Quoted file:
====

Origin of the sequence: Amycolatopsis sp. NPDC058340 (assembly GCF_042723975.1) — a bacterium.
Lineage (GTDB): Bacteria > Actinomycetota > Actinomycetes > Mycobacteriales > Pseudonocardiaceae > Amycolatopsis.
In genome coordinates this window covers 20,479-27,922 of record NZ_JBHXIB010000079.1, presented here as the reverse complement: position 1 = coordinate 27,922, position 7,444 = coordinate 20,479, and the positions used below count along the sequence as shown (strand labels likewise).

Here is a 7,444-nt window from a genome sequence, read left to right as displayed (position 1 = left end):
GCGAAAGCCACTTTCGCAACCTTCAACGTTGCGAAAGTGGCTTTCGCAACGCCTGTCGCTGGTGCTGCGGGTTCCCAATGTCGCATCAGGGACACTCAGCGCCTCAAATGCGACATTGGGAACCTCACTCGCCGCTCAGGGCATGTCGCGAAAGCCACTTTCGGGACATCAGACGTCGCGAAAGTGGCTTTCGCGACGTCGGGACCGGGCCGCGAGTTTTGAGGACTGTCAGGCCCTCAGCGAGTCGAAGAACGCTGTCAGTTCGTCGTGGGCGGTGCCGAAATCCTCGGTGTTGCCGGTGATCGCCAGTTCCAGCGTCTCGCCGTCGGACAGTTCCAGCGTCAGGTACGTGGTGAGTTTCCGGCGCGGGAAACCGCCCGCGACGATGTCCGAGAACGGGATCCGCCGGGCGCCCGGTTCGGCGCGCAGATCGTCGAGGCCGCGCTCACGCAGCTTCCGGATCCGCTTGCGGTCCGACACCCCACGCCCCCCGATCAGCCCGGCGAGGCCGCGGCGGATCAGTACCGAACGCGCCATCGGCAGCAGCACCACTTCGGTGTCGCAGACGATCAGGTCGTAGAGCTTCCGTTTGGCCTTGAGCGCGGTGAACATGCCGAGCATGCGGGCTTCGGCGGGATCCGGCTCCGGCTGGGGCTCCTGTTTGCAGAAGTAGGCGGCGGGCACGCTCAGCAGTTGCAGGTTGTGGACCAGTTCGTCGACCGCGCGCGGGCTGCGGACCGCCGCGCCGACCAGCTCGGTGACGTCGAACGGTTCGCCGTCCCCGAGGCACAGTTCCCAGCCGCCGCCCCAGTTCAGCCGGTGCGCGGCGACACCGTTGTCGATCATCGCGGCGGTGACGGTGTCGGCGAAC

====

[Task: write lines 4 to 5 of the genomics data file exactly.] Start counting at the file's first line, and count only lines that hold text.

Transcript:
Here is a 7,444-nt window from a genome sequence, read left to right as displayed (position 1 = left end):
GCGAAAGCCACTTTCGCAACCTTCAACGTTGCGAAAGTGGCTTTCGCAACGCCTGTCGCTGGTGCTGCGGGTTCCCAATGTCGCATCAGGGACACTCAGCGCCTCAAATGCGACATTGGGAACCTCACTCGCCGCTCAGGGCATGTCGCGAAAGCCACTTTCGGGACATCAGACGTCGCGAAAGTGGCTTTCGCGACGTCGGGACCGGGCCGCGAGTTTTGAGGACTGTCAGGCCCTCAGCGAGTCGAAGAACGCTGTCAGTTCGTCGTGGGCGGTGCCGAAATCCTCGGTGTTGCCGGTGATCGCCAGTTCCAGCGTCTCGCCGTCGGACAGTTCCAGCGTCAGGTACGTGGTGAGTTTCCGGCGCGGGAAACCGCCCGCGACGATGTCCGAGAACGGGATCCGCCGGGCGCCCGGTTCGGCGCGCAGATCGTCGAGGCCGCGCTCACGCAGCTTCCGGATCCGCTTGCGGTCCGACACCCCACGCCCCCCGATCAGCCCGGCGAGGCCGCGGCGGATCAGTACCGAACGCGCCATCGGCAGCAGCACCACTTCGGTGTCGCAGACGATCAGGTCGTAGAGCTTCCGTTTGGCCTTGAGCGCGGTGAACATGCCGAGCATGCGGGCTTCGGCGGGATCCGGCTCCGGCTGGGGCTCCTGTTTGCAGAAGTAGGCGGCGGGCACGCTCAGCAGTTGCAGGTTGTGGACCAGTTCGTCGACCGCGCGCGGGCTGCGGACCGCCGCGCCGACCAGCTCGGTGACGTCGAACGGTTCGCCGTCCCCGAGGCACAGTTCCCAGCCGCCGCCCCAGTTCAGCCGGTGCGCGGCGACACCGTTGTCGATCATCGCGGCGGTGACGGTGTCGGCGAAC